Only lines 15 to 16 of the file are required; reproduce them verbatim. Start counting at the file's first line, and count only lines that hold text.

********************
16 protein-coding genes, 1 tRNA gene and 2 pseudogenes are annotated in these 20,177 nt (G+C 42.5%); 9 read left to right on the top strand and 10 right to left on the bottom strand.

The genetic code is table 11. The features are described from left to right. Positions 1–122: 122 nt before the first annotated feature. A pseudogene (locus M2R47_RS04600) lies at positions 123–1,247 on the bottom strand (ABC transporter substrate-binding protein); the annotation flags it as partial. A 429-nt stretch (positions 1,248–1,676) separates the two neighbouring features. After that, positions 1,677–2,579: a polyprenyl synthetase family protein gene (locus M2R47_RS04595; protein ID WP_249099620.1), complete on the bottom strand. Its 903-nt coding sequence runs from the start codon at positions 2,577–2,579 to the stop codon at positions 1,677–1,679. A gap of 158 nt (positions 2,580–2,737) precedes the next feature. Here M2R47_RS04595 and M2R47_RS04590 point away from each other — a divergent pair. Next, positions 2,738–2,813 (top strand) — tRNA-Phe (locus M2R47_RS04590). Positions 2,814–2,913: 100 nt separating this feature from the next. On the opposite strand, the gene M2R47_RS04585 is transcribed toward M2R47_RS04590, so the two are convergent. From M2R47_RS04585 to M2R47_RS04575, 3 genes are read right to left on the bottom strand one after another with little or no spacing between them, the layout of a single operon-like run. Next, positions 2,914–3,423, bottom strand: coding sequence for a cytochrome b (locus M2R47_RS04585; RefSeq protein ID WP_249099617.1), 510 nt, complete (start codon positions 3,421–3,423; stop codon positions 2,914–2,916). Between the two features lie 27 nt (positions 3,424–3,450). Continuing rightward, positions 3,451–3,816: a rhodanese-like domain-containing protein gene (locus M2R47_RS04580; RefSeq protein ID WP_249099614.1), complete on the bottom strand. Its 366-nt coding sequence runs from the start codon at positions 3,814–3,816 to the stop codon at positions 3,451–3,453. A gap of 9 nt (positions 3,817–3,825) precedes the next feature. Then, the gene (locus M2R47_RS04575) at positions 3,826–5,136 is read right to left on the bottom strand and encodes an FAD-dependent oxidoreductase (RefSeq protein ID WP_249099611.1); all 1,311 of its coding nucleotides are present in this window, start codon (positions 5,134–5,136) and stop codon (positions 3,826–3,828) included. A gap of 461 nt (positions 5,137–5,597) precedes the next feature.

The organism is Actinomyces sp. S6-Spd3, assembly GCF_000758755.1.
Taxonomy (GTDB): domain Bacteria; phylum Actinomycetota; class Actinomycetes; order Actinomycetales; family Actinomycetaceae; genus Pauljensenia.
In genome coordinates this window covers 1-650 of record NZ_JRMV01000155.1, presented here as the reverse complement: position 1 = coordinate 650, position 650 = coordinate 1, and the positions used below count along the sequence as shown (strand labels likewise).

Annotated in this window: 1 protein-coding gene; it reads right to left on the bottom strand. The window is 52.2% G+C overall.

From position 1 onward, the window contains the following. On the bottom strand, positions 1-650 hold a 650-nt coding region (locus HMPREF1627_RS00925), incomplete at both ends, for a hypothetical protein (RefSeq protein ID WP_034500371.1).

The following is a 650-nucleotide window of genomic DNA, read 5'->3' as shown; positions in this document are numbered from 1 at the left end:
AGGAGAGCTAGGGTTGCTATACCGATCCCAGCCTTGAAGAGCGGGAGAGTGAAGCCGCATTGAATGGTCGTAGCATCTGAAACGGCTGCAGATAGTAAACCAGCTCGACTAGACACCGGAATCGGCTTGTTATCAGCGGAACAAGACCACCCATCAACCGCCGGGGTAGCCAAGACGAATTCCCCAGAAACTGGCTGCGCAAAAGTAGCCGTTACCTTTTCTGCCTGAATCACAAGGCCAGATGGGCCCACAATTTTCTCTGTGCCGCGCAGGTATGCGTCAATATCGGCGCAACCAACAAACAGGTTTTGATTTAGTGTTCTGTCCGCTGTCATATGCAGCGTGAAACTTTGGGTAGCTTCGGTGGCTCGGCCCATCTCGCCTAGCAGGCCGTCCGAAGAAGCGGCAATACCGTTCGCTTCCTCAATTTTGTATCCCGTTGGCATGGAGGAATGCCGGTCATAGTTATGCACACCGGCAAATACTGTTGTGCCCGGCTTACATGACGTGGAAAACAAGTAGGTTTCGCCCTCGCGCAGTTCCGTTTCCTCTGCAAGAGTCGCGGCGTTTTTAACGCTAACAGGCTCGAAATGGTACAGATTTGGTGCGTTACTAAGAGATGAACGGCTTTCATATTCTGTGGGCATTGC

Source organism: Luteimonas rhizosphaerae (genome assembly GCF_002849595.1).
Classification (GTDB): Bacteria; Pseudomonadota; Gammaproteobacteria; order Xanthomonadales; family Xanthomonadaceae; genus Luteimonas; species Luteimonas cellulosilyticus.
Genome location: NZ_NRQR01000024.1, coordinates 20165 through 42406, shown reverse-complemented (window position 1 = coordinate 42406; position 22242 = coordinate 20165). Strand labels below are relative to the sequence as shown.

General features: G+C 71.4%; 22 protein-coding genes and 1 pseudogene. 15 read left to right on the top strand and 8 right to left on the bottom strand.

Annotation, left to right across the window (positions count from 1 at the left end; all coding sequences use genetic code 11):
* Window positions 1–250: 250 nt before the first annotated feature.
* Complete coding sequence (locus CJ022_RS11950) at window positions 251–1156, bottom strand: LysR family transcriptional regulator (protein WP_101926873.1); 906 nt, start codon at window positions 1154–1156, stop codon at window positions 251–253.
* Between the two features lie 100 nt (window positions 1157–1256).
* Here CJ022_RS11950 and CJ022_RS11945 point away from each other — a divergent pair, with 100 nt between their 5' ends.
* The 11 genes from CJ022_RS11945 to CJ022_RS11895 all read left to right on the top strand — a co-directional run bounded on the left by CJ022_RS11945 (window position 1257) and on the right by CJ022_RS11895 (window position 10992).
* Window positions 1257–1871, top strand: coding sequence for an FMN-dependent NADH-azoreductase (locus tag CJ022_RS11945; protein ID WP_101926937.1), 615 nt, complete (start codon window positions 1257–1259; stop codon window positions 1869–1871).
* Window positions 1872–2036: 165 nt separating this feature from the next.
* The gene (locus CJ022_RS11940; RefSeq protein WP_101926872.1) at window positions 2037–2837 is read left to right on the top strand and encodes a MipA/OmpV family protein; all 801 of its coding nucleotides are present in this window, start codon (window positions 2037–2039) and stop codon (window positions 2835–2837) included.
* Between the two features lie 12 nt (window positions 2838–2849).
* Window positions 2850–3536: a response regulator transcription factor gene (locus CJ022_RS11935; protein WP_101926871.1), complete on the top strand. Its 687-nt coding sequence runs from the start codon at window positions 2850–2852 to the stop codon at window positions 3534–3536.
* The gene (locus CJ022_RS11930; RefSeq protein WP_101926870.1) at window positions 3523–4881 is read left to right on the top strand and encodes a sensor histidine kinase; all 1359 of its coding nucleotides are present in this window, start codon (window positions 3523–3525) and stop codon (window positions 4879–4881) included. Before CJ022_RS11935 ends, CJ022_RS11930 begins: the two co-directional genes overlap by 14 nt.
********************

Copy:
* Window positions 1–250: 250 nt before the first annotated feature.
* Complete coding sequence (locus CJ022_RS11950) at window positions 251–1156, bottom strand: LysR family transcriptional regulator (protein WP_101926873.1); 906 nt, start codon at window positions 1154–1156, stop codon at window positions 251–253.